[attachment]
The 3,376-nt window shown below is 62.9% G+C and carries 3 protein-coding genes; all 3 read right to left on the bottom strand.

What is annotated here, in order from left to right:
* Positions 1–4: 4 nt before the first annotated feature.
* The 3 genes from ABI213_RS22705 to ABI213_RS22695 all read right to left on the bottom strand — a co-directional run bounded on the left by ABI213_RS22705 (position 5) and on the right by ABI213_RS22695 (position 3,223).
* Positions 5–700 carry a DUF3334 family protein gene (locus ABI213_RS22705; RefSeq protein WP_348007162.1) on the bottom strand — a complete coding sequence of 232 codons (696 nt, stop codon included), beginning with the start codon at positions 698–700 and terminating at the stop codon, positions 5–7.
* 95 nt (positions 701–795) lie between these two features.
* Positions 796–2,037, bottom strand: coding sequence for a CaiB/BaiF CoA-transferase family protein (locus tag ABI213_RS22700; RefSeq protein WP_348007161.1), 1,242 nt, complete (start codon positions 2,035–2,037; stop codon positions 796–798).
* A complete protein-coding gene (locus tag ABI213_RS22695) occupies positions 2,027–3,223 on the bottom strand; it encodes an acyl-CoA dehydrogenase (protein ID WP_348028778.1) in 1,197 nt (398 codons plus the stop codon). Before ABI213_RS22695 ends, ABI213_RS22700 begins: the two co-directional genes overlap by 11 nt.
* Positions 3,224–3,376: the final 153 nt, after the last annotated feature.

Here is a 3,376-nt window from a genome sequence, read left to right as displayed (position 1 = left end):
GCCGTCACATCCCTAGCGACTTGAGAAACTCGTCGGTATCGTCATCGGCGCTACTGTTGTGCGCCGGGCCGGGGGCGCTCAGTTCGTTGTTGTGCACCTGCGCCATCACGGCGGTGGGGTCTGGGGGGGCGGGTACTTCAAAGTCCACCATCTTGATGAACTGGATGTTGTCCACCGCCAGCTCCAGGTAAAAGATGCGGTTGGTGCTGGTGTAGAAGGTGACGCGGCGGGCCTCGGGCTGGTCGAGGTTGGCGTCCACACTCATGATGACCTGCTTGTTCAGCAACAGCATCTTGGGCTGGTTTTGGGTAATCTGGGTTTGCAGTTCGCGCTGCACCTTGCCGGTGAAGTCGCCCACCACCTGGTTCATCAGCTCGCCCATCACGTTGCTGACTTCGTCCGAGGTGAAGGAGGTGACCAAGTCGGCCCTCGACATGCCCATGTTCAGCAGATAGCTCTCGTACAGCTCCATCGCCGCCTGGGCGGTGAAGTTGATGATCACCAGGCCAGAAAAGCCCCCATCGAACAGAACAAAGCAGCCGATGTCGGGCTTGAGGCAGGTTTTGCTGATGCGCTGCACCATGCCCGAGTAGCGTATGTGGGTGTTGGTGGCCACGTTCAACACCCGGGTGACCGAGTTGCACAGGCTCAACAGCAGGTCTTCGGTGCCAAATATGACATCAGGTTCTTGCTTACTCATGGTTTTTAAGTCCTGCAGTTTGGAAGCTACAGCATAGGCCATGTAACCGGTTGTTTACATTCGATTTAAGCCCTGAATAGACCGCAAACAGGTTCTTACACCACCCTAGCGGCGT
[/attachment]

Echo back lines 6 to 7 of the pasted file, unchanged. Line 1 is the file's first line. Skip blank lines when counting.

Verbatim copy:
* 95 nt (positions 701–795) lie between these two features.
* Positions 796–2,037, bottom strand: coding sequence for a CaiB/BaiF CoA-transferase family protein (locus tag ABI213_RS22700; RefSeq protein WP_348007161.1), 1,242 nt, complete (start codon positions 2,035–2,037; stop codon positions 796–798).